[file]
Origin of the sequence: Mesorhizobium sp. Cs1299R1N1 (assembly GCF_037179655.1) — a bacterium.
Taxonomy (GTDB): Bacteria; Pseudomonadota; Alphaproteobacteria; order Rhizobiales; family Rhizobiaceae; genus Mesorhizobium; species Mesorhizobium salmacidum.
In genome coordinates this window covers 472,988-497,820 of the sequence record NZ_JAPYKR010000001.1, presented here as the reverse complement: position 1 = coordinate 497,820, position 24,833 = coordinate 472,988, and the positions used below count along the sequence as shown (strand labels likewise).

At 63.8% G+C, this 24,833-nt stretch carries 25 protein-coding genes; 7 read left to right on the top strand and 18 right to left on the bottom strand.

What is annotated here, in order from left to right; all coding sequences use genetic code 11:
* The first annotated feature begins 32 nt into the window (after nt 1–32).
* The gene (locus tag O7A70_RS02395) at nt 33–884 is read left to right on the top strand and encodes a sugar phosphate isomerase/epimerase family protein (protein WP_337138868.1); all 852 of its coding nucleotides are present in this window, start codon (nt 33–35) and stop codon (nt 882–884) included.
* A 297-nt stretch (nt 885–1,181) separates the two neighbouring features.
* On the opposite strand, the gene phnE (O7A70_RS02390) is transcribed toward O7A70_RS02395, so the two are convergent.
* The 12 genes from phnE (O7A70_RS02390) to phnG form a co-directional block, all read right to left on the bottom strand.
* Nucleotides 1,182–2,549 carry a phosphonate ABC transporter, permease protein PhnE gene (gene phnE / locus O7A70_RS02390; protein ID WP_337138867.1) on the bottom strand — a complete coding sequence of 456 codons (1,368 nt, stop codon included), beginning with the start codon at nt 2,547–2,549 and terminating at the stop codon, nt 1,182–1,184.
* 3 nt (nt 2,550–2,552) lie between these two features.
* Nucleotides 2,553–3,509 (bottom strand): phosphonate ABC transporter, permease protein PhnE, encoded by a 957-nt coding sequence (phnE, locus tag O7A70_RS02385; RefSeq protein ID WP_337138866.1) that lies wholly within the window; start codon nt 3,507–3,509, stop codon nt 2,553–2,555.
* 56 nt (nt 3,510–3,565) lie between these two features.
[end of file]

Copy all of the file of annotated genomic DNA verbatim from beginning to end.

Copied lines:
Origin of the sequence: Mesorhizobium sp. Cs1299R1N1 (assembly GCF_037179655.1) — a bacterium.
Taxonomy (GTDB): Bacteria; Pseudomonadota; Alphaproteobacteria; order Rhizobiales; family Rhizobiaceae; genus Mesorhizobium; species Mesorhizobium salmacidum.
In genome coordinates this window covers 472,988-497,820 of the sequence record NZ_JAPYKR010000001.1, presented here as the reverse complement: position 1 = coordinate 497,820, position 24,833 = coordinate 472,988, and the positions used below count along the sequence as shown (strand labels likewise).

At 63.8% G+C, this 24,833-nt stretch carries 25 protein-coding genes; 7 read left to right on the top strand and 18 right to left on the bottom strand.

What is annotated here, in order from left to right; all coding sequences use genetic code 11:
* The first annotated feature begins 32 nt into the window (after nt 1–32).
* The gene (locus tag O7A70_RS02395) at nt 33–884 is read left to right on the top strand and encodes a sugar phosphate isomerase/epimerase family protein (protein WP_337138868.1); all 852 of its coding nucleotides are present in this window, start codon (nt 33–35) and stop codon (nt 882–884) included.
* A 297-nt stretch (nt 885–1,181) separates the two neighbouring features.
* On the opposite strand, the gene phnE (O7A70_RS02390) is transcribed toward O7A70_RS02395, so the two are convergent.
* The 12 genes from phnE (O7A70_RS02390) to phnG form a co-directional block, all read right to left on the bottom strand.
* Nucleotides 1,182–2,549 carry a phosphonate ABC transporter, permease protein PhnE gene (gene phnE / locus O7A70_RS02390; protein ID WP_337138867.1) on the bottom strand — a complete coding sequence of 456 codons (1,368 nt, stop codon included), beginning with the start codon at nt 2,547–2,549 and terminating at the stop codon, nt 1,182–1,184.
* 3 nt (nt 2,550–2,552) lie between these two features.
* Nucleotides 2,553–3,509 (bottom strand): phosphonate ABC transporter, permease protein PhnE, encoded by a 957-nt coding sequence (phnE, locus tag O7A70_RS02385; RefSeq protein ID WP_337138866.1) that lies wholly within the window; start codon nt 3,507–3,509, stop codon nt 2,553–2,555.
* 56 nt (nt 3,510–3,565) lie between these two features.